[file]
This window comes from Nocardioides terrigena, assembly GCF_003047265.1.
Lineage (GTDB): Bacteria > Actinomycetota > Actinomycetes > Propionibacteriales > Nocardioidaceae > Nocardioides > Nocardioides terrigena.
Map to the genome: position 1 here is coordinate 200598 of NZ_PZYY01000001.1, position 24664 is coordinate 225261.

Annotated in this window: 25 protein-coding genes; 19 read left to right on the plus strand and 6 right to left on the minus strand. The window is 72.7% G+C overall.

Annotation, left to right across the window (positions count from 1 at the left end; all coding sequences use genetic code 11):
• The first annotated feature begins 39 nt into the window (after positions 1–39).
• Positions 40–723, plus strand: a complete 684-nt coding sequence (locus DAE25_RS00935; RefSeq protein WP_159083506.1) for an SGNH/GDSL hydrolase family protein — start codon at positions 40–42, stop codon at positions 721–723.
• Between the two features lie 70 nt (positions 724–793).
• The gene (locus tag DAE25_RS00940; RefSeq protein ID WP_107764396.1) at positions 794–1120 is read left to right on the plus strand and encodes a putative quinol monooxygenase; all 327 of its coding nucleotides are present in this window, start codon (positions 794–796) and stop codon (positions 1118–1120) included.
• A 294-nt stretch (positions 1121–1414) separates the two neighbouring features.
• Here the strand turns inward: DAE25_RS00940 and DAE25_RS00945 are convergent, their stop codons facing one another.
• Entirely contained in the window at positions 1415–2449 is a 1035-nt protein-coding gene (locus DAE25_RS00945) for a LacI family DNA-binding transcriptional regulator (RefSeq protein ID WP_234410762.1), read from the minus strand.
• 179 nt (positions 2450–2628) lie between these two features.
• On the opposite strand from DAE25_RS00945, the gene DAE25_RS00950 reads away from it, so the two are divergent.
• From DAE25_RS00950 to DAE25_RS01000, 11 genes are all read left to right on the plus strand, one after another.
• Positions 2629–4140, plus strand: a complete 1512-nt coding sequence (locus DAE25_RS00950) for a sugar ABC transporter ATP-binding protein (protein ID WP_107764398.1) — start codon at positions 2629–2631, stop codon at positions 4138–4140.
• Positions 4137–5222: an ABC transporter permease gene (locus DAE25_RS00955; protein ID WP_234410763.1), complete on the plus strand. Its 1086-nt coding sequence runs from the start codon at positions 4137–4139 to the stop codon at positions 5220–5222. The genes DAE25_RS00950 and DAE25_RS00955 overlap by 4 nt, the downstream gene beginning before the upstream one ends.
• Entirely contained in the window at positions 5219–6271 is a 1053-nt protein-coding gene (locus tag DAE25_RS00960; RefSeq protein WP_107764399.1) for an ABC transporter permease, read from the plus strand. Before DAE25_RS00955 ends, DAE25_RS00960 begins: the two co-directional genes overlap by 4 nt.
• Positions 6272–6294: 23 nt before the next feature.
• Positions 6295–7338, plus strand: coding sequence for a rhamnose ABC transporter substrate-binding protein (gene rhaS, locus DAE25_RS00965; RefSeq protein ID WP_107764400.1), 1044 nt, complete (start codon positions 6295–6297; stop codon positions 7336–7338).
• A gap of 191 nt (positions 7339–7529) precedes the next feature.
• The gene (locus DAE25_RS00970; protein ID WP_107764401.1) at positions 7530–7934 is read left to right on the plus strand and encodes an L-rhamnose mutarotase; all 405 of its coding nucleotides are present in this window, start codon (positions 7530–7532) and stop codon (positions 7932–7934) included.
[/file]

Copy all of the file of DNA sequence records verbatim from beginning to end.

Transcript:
This window comes from Nocardioides terrigena, assembly GCF_003047265.1.
Lineage (GTDB): Bacteria > Actinomycetota > Actinomycetes > Propionibacteriales > Nocardioidaceae > Nocardioides > Nocardioides terrigena.
Map to the genome: position 1 here is coordinate 200598 of NZ_PZYY01000001.1, position 24664 is coordinate 225261.

Annotated in this window: 25 protein-coding genes; 19 read left to right on the plus strand and 6 right to left on the minus strand. The window is 72.7% G+C overall.

Annotation, left to right across the window (positions count from 1 at the left end; all coding sequences use genetic code 11):
• The first annotated feature begins 39 nt into the window (after positions 1–39).
• Positions 40–723, plus strand: a complete 684-nt coding sequence (locus DAE25_RS00935; RefSeq protein WP_159083506.1) for an SGNH/GDSL hydrolase family protein — start codon at positions 40–42, stop codon at positions 721–723.
• Between the two features lie 70 nt (positions 724–793).
• The gene (locus tag DAE25_RS00940; RefSeq protein ID WP_107764396.1) at positions 794–1120 is read left to right on the plus strand and encodes a putative quinol monooxygenase; all 327 of its coding nucleotides are present in this window, start codon (positions 794–796) and stop codon (positions 1118–1120) included.
• A 294-nt stretch (positions 1121–1414) separates the two neighbouring features.
• Here the strand turns inward: DAE25_RS00940 and DAE25_RS00945 are convergent, their stop codons facing one another.
• Entirely contained in the window at positions 1415–2449 is a 1035-nt protein-coding gene (locus DAE25_RS00945) for a LacI family DNA-binding transcriptional regulator (RefSeq protein ID WP_234410762.1), read from the minus strand.
• 179 nt (positions 2450–2628) lie between these two features.
• On the opposite strand from DAE25_RS00945, the gene DAE25_RS00950 reads away from it, so the two are divergent.
• From DAE25_RS00950 to DAE25_RS01000, 11 genes are all read left to right on the plus strand, one after another.
• Positions 2629–4140, plus strand: a complete 1512-nt coding sequence (locus DAE25_RS00950) for a sugar ABC transporter ATP-binding protein (protein ID WP_107764398.1) — start codon at positions 2629–2631, stop codon at positions 4138–4140.
• Positions 4137–5222: an ABC transporter permease gene (locus DAE25_RS00955; protein ID WP_234410763.1), complete on the plus strand. Its 1086-nt coding sequence runs from the start codon at positions 4137–4139 to the stop codon at positions 5220–5222. The genes DAE25_RS00950 and DAE25_RS00955 overlap by 4 nt, the downstream gene beginning before the upstream one ends.
• Entirely contained in the window at positions 5219–6271 is a 1053-nt protein-coding gene (locus tag DAE25_RS00960; RefSeq protein WP_107764399.1) for an ABC transporter permease, read from the plus strand. Before DAE25_RS00955 ends, DAE25_RS00960 begins: the two co-directional genes overlap by 4 nt.
• Positions 6272–6294: 23 nt before the next feature.
• Positions 6295–7338, plus strand: coding sequence for a rhamnose ABC transporter substrate-binding protein (gene rhaS, locus DAE25_RS00965; RefSeq protein ID WP_107764400.1), 1044 nt, complete (start codon positions 6295–6297; stop codon positions 7336–7338).
• A gap of 191 nt (positions 7339–7529) precedes the next feature.
• The gene (locus DAE25_RS00970; protein ID WP_107764401.1) at positions 7530–7934 is read left to right on the plus strand and encodes an L-rhamnose mutarotase; all 405 of its coding nucleotides are present in this window, start codon (positions 7530–7532) and stop codon (positions 7932–7934) included.